Hurray!  A sequel to SPY SCHOOL!  These are two great books about 12-year-old Ben Ripley who receives a surprise visit one night from a famous spy, informing him that because of his amazing math skills he is needed at a special school for CIA spies-in-training.  The first book chronicles his first year at this school, full of dangerous and humorous situations.  The second book, SPY CAMP, finds our young hero at the summer camp run by the spy school.  He is the target of SPYDER, the enemy spy group, and he spends the summer trying to stay one step ahead of the bad guys, who are trying to recruit him to “the dark side”.  He receives help again from  Erica,  the smart and pretty top student at his school.

esacpe from...ESCAPE FROM MR. LEMONCELLO’S LIBRARY by Chris Grabenstein

Do you like games and puzzles?  Full of library humor and positive vibes about reading and games, this book is a fun twist on CHARLIE AND THE CHOCOLATE FACTORY.  Kyle, an avid games, and 11 other sixth graders win the chance to spend the night at their town’s brand new futuristic library, designed by the world’s most famous game maker, Mr. Lemoncello (who bears a striking resemblance to Willy Wonka).  The library, which takes up half a city block, has holographic projections, hover ladders to help you reach books that are on bookcases three stories in the air, an IMAX theatre, and an Electronic Learning Center.  The night the children spend there is full of amazing fun and games.  In the morning the doors remain locked, and the eccentric Mr. Lemoncello announces a twist no one was expecting:  the children must all use what they find IN the library to find their way OUT of the library. They will have to use their wits to decipher clues and solve riddles leading them to an alternate exit.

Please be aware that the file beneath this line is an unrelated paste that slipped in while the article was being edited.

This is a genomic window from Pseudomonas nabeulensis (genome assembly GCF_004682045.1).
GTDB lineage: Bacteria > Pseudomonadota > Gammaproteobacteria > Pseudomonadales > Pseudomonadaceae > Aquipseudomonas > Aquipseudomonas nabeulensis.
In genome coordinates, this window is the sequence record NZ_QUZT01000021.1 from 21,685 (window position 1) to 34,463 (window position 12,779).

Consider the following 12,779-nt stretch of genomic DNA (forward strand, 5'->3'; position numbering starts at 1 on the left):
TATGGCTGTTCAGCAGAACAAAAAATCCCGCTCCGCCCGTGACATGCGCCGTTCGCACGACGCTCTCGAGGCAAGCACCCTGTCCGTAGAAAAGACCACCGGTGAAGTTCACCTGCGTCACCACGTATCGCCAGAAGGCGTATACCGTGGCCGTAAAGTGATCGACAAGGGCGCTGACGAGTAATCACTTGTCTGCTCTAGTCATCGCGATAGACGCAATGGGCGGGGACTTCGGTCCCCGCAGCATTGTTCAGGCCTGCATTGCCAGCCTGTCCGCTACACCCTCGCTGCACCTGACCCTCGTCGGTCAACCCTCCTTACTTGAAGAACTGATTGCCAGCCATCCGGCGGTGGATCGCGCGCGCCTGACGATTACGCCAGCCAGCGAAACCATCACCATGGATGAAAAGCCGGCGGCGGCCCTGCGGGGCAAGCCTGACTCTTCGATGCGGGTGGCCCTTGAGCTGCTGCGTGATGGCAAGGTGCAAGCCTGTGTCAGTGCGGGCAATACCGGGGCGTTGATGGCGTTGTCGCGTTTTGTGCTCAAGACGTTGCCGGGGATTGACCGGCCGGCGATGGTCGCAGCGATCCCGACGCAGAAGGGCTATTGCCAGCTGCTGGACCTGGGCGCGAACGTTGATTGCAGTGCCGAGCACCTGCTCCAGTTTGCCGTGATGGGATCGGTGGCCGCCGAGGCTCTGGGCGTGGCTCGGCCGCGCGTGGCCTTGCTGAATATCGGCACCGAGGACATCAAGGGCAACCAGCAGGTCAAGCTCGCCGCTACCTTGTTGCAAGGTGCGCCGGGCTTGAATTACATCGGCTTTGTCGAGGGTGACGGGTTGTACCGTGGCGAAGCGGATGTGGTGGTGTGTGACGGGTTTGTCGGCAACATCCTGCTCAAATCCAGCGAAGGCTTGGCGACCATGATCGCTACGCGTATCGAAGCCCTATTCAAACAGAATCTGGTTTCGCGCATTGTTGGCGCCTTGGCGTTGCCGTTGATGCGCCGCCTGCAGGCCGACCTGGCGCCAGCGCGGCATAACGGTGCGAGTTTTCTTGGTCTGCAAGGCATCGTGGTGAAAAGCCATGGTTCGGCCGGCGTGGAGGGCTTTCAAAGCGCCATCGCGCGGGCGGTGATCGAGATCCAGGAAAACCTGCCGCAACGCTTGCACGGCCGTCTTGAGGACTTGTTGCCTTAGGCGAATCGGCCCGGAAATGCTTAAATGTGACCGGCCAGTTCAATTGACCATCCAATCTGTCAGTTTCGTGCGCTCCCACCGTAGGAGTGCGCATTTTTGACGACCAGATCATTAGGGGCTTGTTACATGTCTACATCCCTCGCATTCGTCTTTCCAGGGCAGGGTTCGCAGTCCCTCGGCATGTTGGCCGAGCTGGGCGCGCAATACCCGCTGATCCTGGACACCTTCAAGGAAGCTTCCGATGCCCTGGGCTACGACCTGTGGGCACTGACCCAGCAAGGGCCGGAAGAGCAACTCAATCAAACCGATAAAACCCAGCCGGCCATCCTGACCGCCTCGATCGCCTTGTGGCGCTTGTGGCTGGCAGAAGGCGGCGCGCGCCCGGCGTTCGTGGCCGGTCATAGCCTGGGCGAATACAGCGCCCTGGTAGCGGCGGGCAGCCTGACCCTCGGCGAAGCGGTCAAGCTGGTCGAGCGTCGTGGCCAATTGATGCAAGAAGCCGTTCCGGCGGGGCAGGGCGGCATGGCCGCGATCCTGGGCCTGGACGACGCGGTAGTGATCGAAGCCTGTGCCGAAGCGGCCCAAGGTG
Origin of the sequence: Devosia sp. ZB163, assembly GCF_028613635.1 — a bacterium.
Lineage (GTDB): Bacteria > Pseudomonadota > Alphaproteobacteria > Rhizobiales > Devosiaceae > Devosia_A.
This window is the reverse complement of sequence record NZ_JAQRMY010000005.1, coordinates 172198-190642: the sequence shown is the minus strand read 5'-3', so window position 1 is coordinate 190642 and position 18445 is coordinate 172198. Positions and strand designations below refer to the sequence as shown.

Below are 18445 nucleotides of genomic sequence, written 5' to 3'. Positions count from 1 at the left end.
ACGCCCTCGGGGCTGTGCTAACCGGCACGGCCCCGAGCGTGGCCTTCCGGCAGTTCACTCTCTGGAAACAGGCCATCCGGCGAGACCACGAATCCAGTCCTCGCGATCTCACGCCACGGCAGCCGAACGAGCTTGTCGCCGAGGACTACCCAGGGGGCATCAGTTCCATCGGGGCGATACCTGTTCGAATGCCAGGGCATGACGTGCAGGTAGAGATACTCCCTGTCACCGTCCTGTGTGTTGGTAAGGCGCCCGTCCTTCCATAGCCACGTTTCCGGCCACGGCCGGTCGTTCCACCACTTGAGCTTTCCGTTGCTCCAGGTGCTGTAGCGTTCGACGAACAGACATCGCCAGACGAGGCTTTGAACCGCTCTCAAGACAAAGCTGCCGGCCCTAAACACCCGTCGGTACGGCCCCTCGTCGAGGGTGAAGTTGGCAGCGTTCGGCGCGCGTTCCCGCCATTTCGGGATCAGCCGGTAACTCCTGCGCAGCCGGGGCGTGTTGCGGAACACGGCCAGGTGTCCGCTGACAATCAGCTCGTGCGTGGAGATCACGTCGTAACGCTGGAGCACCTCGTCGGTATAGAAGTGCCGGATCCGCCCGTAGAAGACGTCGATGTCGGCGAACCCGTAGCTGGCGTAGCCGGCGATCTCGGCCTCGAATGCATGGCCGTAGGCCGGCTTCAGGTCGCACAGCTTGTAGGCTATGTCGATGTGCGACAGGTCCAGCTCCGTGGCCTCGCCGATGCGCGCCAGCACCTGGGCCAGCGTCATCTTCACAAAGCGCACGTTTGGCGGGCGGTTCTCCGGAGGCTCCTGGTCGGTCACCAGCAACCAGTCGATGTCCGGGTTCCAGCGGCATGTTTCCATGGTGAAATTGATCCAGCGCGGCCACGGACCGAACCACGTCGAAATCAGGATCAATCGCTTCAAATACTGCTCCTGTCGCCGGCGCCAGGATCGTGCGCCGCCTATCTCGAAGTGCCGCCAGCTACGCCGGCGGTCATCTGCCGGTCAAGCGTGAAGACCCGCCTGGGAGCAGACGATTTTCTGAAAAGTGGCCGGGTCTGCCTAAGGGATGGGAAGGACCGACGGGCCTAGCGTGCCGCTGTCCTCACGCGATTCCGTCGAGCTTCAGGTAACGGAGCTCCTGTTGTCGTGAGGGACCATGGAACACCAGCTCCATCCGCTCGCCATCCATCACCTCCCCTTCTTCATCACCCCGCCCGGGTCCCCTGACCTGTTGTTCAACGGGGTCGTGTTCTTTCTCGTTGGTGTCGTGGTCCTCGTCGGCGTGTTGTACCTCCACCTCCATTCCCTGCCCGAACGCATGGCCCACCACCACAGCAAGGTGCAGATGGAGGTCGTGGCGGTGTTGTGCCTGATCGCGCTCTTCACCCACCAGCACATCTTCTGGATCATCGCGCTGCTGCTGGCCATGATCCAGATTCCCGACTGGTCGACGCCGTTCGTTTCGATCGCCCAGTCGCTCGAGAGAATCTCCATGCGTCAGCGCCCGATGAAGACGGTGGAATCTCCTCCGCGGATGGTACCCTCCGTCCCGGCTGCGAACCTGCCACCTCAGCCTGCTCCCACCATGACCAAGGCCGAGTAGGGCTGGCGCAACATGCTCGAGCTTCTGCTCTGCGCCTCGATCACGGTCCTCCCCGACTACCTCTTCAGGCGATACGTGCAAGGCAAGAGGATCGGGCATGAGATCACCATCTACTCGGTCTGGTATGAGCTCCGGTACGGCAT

Mia’s Book Shout #5

May 21, 2012

Fifth grade book lover Mia shares her favorite books

Skellig by David Almond

So what would you do if you had just moved into a new, really old, house and there was a really old, about-to-fall-in garage?  Would you or would you not go in it?

Well, Michael does; I mean what eleven-year-old boy could resist?  As Michael shines his light all around, he sees thousands of dust bunnies, blue bottles, and spiders.  As he shines his flashlight into the corners of the garage, his light falls on something pale, something dead looking;  could it be the previous house owner?  It moves its dusty, pale face, blinks in the light.  “What do you want?”  the voice asks.  Michael steps away in shock.  How could this… this thing be alive?   Michael’s wonderment and disgust are broken by his mother’s stern voice telling him to stay out of that garage.  Then she returns to the baby, the ‘stupid” baby.

In this mysterious and stunning book, Skellig, eleven-year-old Michael finds love and beauty in a man with no life, only a memory of one.  Two kids, Michael and Mina, change his life completely.

I found this book sad.  It was as if Michael was searching for happiness when there was none to be found except in his friend Mina, and sometimes in the baby’s face when she smiled.  I would recommend this book to anyone who loves adventure and magic beyond your wildest dreams.

AL CAPONE DOES MY SHIRTS party